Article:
Anne Dunkelberg, Senior Policy Analyst, Center for Public Policy Priorities: Obviously, had we jumped on this program immediately, which would have probably required a special session of the legislature, we could have been enrolling children and getting kids insured a lot sooner.
Sprague: State officials say they expect to enroll about 70% of the eligible children in CHIP within a year. But that will still leave one million Texas children with no insurance, often because their parents don't have or can't afford health insurance at their jobs. That sector of the population, according to Ron Stutes, the chief operating officer at John Peter Smith Hospital in Fort Worth, is expected to grow dramatically in Tarrant County.
Ron Stutes, Chief Operating Officer, John Peter Smith Hospital: These will be young people, marginally employed or employed in lower wage jobs, who won't be able to get health insurance either because it's not employer provided or because they won't be able to afford the premium. Those will be people who will look to the public hospitals like JPS for health care.
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Sprague: The uninsured or under-insured already comprise most of the patients at community clinics operated by public hospitals like the deHaro-Saldivar center in Oak Cliff. Roglio Miranda brings his wife and two young daughters here for medical care.
Roglio Miranda, Patient: It's too expensive for me to afford the health insurance at work right now. That's why I'm comfortable right now with Parkland.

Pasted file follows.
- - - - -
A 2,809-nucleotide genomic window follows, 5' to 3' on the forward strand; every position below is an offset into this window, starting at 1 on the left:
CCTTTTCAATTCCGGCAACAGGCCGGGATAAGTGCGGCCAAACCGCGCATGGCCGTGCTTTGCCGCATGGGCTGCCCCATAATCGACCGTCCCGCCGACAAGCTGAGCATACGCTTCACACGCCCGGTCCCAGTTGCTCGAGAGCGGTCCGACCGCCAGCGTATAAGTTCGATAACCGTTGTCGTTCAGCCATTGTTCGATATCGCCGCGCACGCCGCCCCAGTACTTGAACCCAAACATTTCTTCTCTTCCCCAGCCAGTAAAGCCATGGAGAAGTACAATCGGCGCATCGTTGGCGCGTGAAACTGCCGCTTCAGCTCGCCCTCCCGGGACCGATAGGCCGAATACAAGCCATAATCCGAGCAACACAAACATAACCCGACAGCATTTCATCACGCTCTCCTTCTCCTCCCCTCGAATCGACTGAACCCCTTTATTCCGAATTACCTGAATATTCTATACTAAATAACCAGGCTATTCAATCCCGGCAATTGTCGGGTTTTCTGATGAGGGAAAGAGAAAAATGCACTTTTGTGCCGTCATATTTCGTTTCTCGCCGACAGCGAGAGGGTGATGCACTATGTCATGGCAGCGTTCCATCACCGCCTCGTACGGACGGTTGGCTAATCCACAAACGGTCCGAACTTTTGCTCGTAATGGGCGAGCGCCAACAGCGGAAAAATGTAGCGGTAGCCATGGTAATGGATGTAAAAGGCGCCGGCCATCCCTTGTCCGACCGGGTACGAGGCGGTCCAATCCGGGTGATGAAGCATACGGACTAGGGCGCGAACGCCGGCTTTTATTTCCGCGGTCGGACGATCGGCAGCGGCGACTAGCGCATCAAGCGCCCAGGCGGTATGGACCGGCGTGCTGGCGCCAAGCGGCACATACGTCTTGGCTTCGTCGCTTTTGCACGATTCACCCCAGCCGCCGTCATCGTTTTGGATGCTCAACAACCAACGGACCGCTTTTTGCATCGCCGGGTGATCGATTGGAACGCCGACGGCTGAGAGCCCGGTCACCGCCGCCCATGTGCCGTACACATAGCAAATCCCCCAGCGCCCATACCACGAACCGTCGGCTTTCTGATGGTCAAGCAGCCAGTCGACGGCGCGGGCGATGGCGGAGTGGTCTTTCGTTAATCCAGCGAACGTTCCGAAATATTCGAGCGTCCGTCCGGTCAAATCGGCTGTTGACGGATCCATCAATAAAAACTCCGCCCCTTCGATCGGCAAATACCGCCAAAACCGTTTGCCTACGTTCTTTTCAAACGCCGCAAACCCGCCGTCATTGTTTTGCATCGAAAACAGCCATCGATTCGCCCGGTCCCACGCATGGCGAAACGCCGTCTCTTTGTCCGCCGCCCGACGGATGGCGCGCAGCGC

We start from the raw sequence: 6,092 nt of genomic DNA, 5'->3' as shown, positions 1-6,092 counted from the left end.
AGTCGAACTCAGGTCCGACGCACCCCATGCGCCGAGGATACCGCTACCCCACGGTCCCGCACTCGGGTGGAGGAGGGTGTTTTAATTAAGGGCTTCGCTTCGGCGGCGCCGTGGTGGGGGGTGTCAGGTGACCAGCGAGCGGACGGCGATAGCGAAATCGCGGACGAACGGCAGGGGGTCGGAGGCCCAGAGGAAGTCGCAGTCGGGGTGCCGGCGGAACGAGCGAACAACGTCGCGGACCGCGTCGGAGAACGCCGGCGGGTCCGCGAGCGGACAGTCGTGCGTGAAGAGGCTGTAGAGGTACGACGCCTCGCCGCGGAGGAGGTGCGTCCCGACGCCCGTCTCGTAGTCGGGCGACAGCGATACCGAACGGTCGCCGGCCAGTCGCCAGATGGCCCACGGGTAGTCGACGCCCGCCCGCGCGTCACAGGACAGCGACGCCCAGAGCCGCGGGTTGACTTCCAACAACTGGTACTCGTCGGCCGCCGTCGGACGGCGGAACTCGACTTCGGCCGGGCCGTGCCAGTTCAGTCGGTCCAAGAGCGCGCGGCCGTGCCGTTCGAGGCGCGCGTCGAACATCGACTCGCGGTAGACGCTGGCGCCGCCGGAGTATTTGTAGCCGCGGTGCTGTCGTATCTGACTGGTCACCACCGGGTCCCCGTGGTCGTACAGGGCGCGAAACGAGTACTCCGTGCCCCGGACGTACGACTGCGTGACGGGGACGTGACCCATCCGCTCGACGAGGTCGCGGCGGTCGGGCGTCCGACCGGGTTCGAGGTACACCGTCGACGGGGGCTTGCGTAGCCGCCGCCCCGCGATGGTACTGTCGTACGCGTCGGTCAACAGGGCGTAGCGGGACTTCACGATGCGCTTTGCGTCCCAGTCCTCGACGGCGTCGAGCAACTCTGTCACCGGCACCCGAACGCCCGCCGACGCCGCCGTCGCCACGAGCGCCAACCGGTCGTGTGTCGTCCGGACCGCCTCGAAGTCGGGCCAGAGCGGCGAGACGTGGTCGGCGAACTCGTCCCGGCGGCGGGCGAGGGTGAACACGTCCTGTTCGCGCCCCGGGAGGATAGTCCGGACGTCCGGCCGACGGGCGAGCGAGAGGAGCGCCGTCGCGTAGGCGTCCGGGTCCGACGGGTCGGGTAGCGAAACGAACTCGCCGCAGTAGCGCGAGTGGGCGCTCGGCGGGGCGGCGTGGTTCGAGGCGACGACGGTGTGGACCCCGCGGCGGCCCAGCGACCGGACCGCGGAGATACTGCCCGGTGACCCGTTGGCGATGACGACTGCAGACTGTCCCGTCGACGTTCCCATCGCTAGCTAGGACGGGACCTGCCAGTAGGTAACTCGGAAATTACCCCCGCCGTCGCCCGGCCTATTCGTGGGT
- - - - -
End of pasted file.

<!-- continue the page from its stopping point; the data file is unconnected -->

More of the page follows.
Sprague: Miranda is a truck driver, but health insurance premiums at his company are $300 a month. Deductibles and co-payments drive the cost up even further. 24% of small businesses in Texas don't offer health insurance. And when they do, they're usually managed care plans which often steer patients toward private hospitals where they can negotiate deeper discounts. Parkland's Ron Anderson complains it's hard to compete with private hospitals because HMO's and PPO's don't want to pay for Parkland's broader mission.
Anderson: They don't want to cross-subsidize research. They don't want to cross-subsidize teaching costs or cross-subsidize the care of the poor. That whole corporatization of medicine, for example, ignores all these other byproducts that are very necessary for the community.
Sprague: All of these factors have placed public hospitals in Texas at a crossroads, and they're looking for local governments to pave a smooth future. Dallas County commissioners have given initial approval to raising taxes 31% to help fund Parkland. Hospital officials were hoping for a 50% increase, although they say Parkland's services won't be compromised by the commissioners' move. The final vote is scheduled for September 12th, and commissioners plan to review Parkland's budget further and meanwhile make deeper budget cuts. Jim Jackson was the lone vote Tuesday against Parkland's tax increase.
Jim Jackson, Dallas County Commissioner: I don't think they're doing as well on the business side. We did a survey of public hospitals in Texas and found that of the six major teaching hospitals in Texas, Parkland has the highest-paid administrative staff, about 50% higher, than most of them.
Sprague: Jackson also says Parkland is too generous with its charity care and not aggressive in determining who really can't afford to pay. These comments launched something of a public relations battle from Parkland Hospital, which will continue as hospital officials try to secure long-term support from the public. Health care experts are also looking for long-term solutions to balancing the budgets of public hospitals. We'll take a look at some of those options tomorrow on Morning Edition. For KERA 90.1, I'm Suzanne Sprague.